mainebowflyMemberSeptember 4, 2019 at 12:55 pmPost count: 7
I’m sure this has been asked many times, but i’d really appreciate some feedback. I started shooting a recurve about a year ago and would like to take it to the woods this deer season. Up until now I’ve been shooting a “loaner” 35#, 64″ takedown. I’m ready to swap the compound for a recurve %100, and need to make a purchase soon. I would prefer a one piece somewhere in the #40…i guess??.
Here’s the info:
Target-Whitetails, maybe Moose(tree stands and natural brush blinds)
Shooter- 6’3″ tall, 29″ draw.
I’m not loyal to any brands, and would certainly be happy with a used bow. Just trying to make as solid a purchase as I can.
Thanks for your help!
richard roopMemberSeptember 5, 2019 at 9:04 amPost count: 172
1st thought that comes to mind; Jumping from 35# to 40# is about right. Build strength while maintaining form !!!
2nd thought that comes to mind; 40# while fine for whitetails might be a bit light for moose. Possibly quite a bit light for moose from a tree stand where an exit wound is a huge help in tracking. Plan on picking your shots carefully.
3rd thought that comes to mind; You’re a tall guy with a bit of a long draw. Bows in the 64″ range are going to be more of a joy to shoot for you than my 60″ bows that I only draw to 27″. You’re on the right track.
Suggestion; I’m a fan of the older classic bows that still have a lot of use left in them. Spend some time on eBay seeing what’s available. (Hint; There’s a LOT !!) One of them will call out to you. That’s the one to take a serious look at. And ……. don’t disdain a model just because it’s a ‘target’ bow. If you like it and it’s the weight you’re looking for, even if the decal says Tamerlane or Lord Mercury, Spitfire or even Robert’s Fireball it could be the one for you.
Raymond CoffmanModeratorSeptember 6, 2019 at 9:22 amPost count: 950
Ditto Richard and Ty.
Best bet is to find a trad Archery Shoppe or expo or shoot , and try different brands and types of archery tackle if you can, before making a final decision. With some shops you can trade back and forth trying different models. Some ” regular” archery shops have for sale and trade some trad bows, even if they are heavily compound oriented – the one here in ABQ is that way.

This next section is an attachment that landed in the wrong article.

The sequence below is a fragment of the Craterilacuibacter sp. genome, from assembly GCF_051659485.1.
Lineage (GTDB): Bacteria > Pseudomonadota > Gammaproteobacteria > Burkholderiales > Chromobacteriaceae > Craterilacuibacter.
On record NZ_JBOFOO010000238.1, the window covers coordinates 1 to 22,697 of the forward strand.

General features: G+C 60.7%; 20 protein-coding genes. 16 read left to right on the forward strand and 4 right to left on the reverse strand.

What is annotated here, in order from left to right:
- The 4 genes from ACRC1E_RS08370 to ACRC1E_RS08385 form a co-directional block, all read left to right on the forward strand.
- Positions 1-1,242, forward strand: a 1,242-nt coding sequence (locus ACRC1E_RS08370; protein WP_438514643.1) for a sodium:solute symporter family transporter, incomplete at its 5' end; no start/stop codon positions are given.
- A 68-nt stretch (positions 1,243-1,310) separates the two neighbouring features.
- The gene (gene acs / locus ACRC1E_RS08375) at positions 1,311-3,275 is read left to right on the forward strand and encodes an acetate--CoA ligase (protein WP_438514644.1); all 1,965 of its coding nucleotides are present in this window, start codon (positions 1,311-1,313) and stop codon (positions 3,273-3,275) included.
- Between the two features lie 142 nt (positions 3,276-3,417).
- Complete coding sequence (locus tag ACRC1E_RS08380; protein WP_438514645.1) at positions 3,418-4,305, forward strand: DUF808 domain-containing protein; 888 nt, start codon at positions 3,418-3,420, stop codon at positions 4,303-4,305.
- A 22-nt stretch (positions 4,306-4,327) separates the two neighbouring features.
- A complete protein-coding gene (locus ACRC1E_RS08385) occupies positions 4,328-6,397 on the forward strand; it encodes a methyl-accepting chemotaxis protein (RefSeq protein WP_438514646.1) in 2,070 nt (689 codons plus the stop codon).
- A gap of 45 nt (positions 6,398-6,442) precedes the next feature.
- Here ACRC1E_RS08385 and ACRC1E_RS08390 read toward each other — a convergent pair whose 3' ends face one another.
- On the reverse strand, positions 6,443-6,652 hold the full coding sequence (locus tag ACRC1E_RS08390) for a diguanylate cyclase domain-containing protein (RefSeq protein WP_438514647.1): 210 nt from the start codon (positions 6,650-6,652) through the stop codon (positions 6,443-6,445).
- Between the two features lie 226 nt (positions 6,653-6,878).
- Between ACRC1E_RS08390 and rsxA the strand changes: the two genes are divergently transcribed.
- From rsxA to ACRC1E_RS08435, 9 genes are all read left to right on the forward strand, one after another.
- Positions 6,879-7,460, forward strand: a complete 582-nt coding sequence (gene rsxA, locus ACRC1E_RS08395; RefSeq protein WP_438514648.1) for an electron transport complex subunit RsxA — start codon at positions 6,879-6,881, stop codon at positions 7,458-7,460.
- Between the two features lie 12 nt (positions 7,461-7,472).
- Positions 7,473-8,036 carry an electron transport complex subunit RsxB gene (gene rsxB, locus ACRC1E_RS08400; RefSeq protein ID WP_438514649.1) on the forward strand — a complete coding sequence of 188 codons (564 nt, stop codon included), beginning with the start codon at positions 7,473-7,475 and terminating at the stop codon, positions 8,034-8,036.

I believe – if you are going to hunt Moose in Maine- the hunting regs require a 45lb bow minimum. Might check current regs —-
Scout aka Ray
David CoulterMemberSeptember 14, 2019 at 12:24 pmPost count: 2259
You might also look at Bodnik bows. You might have to stretch the budget a hair but they are nice. I bought my wife one for Christmas a few years ago. It’s very smooth. They have a great rep in Europe. A buddy just picked up a nice old green Kodiak Magnum for a couple hundred on the auction. Hasn’t been delivered yet but it looks really nice. Look for old Browning Wasps or Nomads for a good bargain. Really nice bows that don’t carry the collector penalty that Bears often do. I do hear good things about RMS archery, which I think is also home to Tom Clum of Solid Archery Mechanics, a coaching program, part of The Push archery. dwc
jeffrey hugheyMemberDecember 31, 2019 at 2:55 pmPost count: 2
All good advice. Do touch a few to make sure you are comfortable with the type you chose to purchase. I went from a 34# Bear Cub to a 41# Grizzly. Very comfortable bow. Late 60’s early 70’s models. Now I am shooting a 60# Kodiak Magnum. A lot of BOW. Had to increase my work outs to have a consistent and repeatable shot process with this one. But the Kodiak has a high grip position which I would change if I could. I prefer a low or medium grip.
Have fun with the process and shopping!
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